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Zimmerman v. Florida Attorney General

United States District Court, M.D. Florida, Tampa Division

July 18, 2019




         On November 9, 2016, the Court received Petitioner Zimmerman's Petition under 28 U.S.C. § 2254 for writ of habeas corpus by a person in state custody. Dkt. 1. He filed an Amended Petition on December 2, 2016. Dkt. 5. Petitioner seeks relief from a 2012 Florida state court conviction. Id. at 1. Respondents have filed a response in opposition. Dkt. 10. The Court finds that no hearing is necessary and DENIES the Amended Petition.


         On June 8, 2012, a jury in the Circuit Court of the Fifth Judicial Circuit, in and for Marion County, found Petitioner guilty of one count sexual battery of a physically helpless person. Dkt. 11-2 at 93. Evidence at trial showed that Petitioner committed the battery against the victim, who was living in his residence at the time, while she was sleeping. Dkt. 11-1 at 397-98. In addition to the victim's testimony that Petitioner raped her, the State presented evidence of Petitioner's DNA found in a semen sample on the crotch of the victim's pajama bottoms. Id. at 498, 512, 514. There was also testimony that on a recorded, “controlled” call, Petitioner admitted pulling down the victim's pants that evening “to prove a lesson to her.” Id. at 466. Petitioner was sentenced to thirty years' imprisonment. Dkt. 11-2 at 105.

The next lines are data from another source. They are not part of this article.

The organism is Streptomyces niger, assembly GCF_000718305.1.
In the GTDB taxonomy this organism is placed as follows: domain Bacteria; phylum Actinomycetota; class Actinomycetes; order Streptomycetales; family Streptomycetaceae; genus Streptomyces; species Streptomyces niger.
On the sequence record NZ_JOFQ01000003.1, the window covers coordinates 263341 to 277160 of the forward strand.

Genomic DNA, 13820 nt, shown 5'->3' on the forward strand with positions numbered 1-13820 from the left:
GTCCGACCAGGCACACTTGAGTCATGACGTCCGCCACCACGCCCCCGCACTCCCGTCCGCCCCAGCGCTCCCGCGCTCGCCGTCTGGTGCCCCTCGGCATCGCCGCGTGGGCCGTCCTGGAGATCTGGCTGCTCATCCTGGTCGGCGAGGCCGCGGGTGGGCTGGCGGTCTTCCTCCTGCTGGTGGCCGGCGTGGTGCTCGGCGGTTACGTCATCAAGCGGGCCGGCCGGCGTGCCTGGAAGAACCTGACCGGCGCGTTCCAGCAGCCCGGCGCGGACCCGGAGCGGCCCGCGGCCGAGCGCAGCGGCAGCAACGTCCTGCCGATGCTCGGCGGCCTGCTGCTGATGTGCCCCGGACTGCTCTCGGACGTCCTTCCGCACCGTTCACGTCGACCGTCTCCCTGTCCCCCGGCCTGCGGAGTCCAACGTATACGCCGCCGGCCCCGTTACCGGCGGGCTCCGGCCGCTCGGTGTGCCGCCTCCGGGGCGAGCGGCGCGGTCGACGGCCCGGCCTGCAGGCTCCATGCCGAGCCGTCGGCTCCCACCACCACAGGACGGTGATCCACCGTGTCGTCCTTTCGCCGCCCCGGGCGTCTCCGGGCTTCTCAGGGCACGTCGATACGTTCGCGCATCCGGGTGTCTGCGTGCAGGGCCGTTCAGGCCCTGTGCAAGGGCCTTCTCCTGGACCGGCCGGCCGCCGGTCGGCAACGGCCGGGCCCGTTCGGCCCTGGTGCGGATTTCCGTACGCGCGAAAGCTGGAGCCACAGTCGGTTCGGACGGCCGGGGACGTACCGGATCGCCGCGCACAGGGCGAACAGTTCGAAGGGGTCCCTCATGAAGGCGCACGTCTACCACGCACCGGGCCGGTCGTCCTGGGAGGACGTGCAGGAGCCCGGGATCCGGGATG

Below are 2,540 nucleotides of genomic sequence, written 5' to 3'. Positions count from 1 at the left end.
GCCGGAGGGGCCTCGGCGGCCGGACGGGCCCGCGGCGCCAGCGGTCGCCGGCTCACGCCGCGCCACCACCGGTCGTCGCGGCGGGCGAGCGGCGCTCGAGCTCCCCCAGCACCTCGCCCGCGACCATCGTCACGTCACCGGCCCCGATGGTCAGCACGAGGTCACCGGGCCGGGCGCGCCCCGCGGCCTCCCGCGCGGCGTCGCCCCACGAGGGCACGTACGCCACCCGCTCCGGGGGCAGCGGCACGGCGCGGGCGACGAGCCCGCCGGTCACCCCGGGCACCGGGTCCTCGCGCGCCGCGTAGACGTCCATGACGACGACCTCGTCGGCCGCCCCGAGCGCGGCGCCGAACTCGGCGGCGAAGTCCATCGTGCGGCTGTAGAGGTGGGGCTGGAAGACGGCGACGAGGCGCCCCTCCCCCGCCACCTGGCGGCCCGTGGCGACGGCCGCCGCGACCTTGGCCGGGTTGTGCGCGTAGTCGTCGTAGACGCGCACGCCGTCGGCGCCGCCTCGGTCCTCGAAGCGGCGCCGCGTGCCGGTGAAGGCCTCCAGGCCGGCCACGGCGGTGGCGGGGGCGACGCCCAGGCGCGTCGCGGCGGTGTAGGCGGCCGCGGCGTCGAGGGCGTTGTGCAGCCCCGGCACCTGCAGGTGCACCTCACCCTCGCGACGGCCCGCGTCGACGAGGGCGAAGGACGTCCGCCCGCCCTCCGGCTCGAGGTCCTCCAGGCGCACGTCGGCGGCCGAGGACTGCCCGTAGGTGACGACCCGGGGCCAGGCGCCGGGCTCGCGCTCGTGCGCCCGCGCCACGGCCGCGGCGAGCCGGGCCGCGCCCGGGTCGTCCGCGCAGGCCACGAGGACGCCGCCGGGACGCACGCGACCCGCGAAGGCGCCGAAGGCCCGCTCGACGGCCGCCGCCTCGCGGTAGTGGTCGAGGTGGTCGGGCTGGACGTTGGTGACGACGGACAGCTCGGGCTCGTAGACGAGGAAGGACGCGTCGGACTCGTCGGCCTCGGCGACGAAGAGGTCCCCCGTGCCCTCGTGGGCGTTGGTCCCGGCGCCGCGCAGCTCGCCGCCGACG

Petitioner appealed the judgment through counsel, raising only an ineffective assistance of counsel argument. Dkt. 11-2 at 177, 195. The District Court of Appeal for the Fifth District of Florida (Fifth DCA) per curiam affirmed the judgment, noting that such a claim “may be raised on direct appeal only where the ineffectiveness is apparent on the face of the record, ” and that the affirmance was without prejudice to Petitioner's right to seek postconviction relief. Id. at 254-55.

         Petitioner, through counsel, next filed his 3.850 motion for postconviction relief in the circuit court, raising roughly fifteen grounds of ineffective assistance of trial counsel. Dkt. 11-2 at 273. The court held an evidentiary hearing, id. at 382, and denied the motion, id. at 528. In the subsequent appeal Petitioner raised twelve grounds for ineffective assistance of counsel, Dkt. 11-3 at 210, and the Fifth DCA per curiam affirmed. Dkt. 11-3 at 298.